Anyways, at Meeting #3 they presented a picture of a 21-month old aggressive child who showed no remorse. (Can someone please tell me what remorse for a one-year-old looks like?!) He was 1 of only 2 children not being potty-trained in his class, and obviously was not welcome back in the fall. We weren't getting a re-enrollment package. Fine by us. But what made me sick inside, is when we asked what our options were, and they replied, "We'll keep him until June. We'll just try to keep the other kids safe."  No! You are supposed to be keeping my child safe. I cannot send him to a place that sees that kind of thing when they look at him.

We began in earnest looking for a new daycare. We needed one for the fall, and I knew time and waiting lists were against us. On one daycare visit, we described a bit about the problems we (and Seb) were having at his current school. The supervisor at this daycare asked us why we didn't move sooner if we were so unhappy. I looked at her and asked her if she had a spot. By the grace of God, she had a toddler that needed to move to the preschool room. Seb came for a visit and then then started the next day.

I cannot describe the relief we feel at his new daycare. The place is full of life, and play, and just the right amount of chaos. Seb has been at his new daycare for just over 3 months, which is about the same amount of time that he spent at the Montessori school. He runs in the door when we get there and gives his teachers a big hug each morning. He has his favourite toys and his favourite books there. His teachers tell us he's happy, and excited, and even chatty!  Lately, they tell us he's been leading the other toddlers on a hunt for a cat that they can sometimes see from their classroom window.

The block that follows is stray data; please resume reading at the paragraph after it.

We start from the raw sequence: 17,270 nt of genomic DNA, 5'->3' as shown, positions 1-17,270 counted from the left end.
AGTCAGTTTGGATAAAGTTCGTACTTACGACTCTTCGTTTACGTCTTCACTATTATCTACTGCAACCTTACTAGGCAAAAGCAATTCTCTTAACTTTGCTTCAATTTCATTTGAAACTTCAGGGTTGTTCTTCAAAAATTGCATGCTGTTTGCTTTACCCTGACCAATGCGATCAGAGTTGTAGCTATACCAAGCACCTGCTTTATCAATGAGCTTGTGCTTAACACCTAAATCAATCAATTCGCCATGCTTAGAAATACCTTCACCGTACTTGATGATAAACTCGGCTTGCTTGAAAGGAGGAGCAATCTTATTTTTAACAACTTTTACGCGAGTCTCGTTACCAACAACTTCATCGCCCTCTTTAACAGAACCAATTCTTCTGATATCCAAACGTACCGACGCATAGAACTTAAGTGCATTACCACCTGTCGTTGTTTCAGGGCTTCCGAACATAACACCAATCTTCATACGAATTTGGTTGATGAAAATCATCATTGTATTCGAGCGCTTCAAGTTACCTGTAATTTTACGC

Recent daily report from new daycare
It hasn't been perfect. Starting a new daycare meant a ton of crying at drop-off again for a little while. He's had a few hitting incidents (but even with these, his teachers assured us it was completely normal behaviour). And we weren't exactly excited to forfeit 2 months tuition to the Montessori school. I'll never be able to say 100% sure that his change was because of a new environment. I've heard lots of people tell me that boys make a big leap just before or around their second birthday. Or maybe other Montessori schools would have been better, and this one was just a bad apple? But I do know, we feel so much happier with him at this daycare. Montessori did not work for our son. A play-based centre did. All is well in the end. And when he's older, I can tell him about the time he pretty much got kicked out of school at the age of 21-months ;)

xo
Jenn